In his calmer moments, Henry Albright reflected on his Western past – the ranch, the horses, the up-at-dawn, bed-by-dusk Depression-era routine where every ounce of energy, every piece of dirt, every scrap of metal was needed to keep things viable.  He had never damned his fate nor his future. God had provided, however meager his offerings, and it was up to him, his family, and his kin to make something of them.  It was the ranch, the prairie, the fences, and the sheep dips which gave him character and purpose, and he was not going to let that go.

But let it go he must, for the onslaught of ‘plastic’ was unstoppable, and the only thing he could do was to preach practicality, parsimony, and temperance to his daughters now with their own families and far-flung.

His eldest daughter, Emily, was the apple that fell not far from the tree.  While her sisters wandered far from the old homestead and carved out strange lives dangerously unfamiliar to their father, Emily stood fast.  She of all the Albrights not only retained her father’s sense of Calvinist propriety and good faith, but extended it.  She turned out to be the model of Calvinist godliness, a woman for whom every penny counted, whose every movement had purpose and reward, whose entire life was based on a sincere practicality that allowed no frills or accommodation.  She counted every farthing, saved every penny, economized on every expenditure, whittled the family budget down to its bare, but God-worthy bones, and was happily dutiful (to God and her father) for most of her adult life.

Image result for images john calvin

Until she in her advancing age began to wither, to become flaccid and weak around the edges and open to suggestions and ideas about end-of-life pleasures which would have been anathema before.  She found herself tempted by television – a thing she had never permitted herself or her children but now, in a media-rich age, she began to consider.  Why not watch a program on the Empty Quarter, the Ottoman Empire, or the origins of the Mayas? Why not travel virtually to the souks of Cairo, the bazaars of Fez, or the snows of Mt. Blanc?  What was the harm? Where was the dereliction of duty to her father and Cotton Mather?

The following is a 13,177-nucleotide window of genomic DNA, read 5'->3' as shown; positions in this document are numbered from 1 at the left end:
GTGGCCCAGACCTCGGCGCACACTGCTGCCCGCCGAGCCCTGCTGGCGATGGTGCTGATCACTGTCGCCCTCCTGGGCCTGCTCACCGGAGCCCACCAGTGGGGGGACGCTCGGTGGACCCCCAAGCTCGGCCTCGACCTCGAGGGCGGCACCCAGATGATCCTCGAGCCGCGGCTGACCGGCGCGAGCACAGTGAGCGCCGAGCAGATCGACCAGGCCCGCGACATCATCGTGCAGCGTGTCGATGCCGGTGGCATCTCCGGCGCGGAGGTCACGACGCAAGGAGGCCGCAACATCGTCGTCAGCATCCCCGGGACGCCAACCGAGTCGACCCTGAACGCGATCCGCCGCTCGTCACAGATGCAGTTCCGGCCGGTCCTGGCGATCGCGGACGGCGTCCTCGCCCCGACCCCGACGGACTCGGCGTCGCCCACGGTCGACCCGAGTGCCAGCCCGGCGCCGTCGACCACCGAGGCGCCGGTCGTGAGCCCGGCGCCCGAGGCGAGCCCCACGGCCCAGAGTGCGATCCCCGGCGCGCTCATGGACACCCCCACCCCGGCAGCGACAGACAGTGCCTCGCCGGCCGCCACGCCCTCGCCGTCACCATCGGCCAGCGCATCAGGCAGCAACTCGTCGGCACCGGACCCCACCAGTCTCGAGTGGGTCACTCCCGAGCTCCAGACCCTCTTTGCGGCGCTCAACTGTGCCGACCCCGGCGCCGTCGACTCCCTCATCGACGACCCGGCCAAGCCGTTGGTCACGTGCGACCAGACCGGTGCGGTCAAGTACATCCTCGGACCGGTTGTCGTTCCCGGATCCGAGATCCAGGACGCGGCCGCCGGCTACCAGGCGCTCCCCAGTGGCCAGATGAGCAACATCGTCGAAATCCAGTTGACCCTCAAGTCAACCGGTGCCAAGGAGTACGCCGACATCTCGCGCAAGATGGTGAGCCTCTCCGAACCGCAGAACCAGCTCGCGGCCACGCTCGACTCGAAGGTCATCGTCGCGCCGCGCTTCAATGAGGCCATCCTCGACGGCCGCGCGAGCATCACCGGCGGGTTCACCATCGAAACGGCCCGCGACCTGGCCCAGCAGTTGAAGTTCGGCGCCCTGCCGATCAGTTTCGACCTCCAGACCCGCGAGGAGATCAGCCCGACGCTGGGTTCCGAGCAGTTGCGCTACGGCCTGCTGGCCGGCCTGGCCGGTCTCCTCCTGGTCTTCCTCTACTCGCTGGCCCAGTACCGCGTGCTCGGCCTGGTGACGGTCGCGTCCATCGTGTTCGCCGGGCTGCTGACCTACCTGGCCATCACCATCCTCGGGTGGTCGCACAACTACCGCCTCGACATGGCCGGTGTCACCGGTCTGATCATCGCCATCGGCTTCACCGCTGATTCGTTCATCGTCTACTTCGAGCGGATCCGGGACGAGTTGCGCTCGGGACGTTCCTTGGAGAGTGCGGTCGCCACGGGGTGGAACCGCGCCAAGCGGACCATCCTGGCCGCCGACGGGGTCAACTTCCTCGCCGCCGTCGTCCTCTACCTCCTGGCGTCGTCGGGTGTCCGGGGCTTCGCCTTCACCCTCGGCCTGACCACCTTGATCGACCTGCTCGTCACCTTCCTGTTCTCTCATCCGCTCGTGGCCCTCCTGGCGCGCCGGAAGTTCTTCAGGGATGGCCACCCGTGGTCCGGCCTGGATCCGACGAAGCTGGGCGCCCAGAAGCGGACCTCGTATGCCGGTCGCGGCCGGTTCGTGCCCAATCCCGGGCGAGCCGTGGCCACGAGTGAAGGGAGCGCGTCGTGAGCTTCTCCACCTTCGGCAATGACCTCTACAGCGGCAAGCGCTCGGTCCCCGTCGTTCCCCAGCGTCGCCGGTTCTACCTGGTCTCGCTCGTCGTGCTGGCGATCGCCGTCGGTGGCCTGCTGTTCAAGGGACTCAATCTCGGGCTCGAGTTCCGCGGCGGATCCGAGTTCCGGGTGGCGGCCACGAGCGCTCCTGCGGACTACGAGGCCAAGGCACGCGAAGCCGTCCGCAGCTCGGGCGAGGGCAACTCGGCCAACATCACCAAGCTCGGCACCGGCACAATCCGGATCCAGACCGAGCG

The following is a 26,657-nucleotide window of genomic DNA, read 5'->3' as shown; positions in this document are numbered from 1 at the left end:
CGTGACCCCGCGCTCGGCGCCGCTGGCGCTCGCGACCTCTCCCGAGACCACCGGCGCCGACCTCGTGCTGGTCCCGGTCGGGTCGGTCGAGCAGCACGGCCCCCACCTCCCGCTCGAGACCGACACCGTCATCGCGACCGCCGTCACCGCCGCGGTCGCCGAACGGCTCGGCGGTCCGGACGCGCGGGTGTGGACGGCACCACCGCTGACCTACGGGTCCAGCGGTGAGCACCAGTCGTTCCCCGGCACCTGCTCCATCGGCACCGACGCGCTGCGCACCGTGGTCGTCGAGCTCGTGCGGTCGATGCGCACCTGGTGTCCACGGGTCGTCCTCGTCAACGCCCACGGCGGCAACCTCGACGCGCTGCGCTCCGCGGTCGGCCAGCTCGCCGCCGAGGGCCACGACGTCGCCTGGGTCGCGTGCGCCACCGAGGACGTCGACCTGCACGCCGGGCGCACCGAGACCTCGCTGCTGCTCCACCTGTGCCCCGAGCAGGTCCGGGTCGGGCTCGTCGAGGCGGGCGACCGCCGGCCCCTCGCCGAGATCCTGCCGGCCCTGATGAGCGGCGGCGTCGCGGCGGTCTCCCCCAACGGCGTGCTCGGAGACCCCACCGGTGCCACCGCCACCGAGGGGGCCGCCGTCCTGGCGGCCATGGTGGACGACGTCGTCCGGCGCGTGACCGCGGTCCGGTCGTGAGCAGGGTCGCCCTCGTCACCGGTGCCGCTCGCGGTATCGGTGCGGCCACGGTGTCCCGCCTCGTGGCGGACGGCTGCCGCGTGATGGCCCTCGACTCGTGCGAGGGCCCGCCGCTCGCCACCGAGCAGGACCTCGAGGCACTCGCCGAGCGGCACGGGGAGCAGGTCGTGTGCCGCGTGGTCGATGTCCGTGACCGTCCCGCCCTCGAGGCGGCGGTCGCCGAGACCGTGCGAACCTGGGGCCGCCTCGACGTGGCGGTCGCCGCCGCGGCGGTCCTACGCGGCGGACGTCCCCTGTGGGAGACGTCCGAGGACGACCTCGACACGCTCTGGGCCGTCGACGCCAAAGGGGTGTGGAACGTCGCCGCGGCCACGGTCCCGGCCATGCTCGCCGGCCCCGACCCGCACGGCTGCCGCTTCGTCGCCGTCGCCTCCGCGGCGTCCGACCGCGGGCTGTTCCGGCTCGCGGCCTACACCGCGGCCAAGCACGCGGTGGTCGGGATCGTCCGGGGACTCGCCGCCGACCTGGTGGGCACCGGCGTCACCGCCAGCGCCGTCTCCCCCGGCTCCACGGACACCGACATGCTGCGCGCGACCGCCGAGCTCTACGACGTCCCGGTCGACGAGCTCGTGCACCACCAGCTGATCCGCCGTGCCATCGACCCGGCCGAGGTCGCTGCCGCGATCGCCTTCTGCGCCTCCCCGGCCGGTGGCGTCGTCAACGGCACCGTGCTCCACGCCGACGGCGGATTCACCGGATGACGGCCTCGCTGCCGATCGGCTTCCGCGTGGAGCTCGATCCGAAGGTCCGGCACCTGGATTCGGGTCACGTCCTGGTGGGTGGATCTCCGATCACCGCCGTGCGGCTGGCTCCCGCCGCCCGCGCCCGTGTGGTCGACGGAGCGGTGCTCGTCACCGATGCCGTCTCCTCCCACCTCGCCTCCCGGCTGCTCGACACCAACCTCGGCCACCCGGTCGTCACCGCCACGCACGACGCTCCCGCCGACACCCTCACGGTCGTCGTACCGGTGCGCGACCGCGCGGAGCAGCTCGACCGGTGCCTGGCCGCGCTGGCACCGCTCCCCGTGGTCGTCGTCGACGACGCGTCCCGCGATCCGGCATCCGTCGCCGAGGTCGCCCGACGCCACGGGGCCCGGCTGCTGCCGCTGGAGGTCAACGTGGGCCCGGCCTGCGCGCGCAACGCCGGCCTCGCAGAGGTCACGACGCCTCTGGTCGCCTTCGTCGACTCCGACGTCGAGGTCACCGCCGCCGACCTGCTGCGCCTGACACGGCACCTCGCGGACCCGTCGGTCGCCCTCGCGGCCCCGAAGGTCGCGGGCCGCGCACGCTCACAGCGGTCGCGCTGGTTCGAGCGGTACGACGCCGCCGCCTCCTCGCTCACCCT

“What’s that doing here?”, her husband asked when he saw the super-sized television screen on his wife’s office wall, displacing the hand-woven pre-Columbian textile that had hung there for decades, replacing the stars and crescents of the Quechuas with a blank grey space.  “I’m going to watch TV”, Betty replied; and true to her upbringing she did indeed only watch the History Channel and National Geographic; but it was not long before her husband found her lingering on soap operas and game shows. “A little relaxation”, she said, as her drift into Americana got worse and worse.  After a few months she had capitulated, purely and simply, joined the mainstream.

Image result for images wall sized tv

Tolstoy, after decades of searching for the meaning of life with no success, he gave up   If hundreds of millions of people believe in God, he wrote in A Memoir, and if billions before have believed in him, there must be something to it.  And so fatigue won the day.  An intellectually fatigued Tolstoy simply said, “Why not me?”

And so if was with Betty Albright.  Despite her father, his Calvinism, her rock-ribbed Protestant faith, and her inherited genes of practicality, parsimony, and temperance, she went over to the other side.  If millions of people were watching Judge Judy, then why shouldn’t she?

She died in front of an even bigger, wall-sized television watching a The Days of Our Lives re-run.  She wanted to see if Mary would actually leave Lance before she died, but never quite made it; but she died calm, unquestioning, guiltless, and happy.

We live in a pervasive, insistent, universal popular culture, and there is no way to avoid it.  No one is immune and there is no inoculation against it.  It comes seductively and even the most hearty and prepared are infected with the idea of yachts on glittering seas, beautiful women on the arms of powerful men, of castles, royalty, penthouses, and bright, tailored clothes.  Even the most hardened Upper West side intellectual cannot resist its charms.  Proust is put down 'for a few minutes', Kant put aside for excursions of the mind that always end in the heart.  Not a few Columbia professors' wives sneak a peak at daytime TV and then watch it every day.

So Betty Albright deserves no criticism for her abandonment of Calvinist values or her father's lifelong teaching.  American pop culture is simply too strong for anyone to resist, and God bless her for dying in peace.,

No comments:

Post a Comment

Note: Only a member of this blog may post a comment.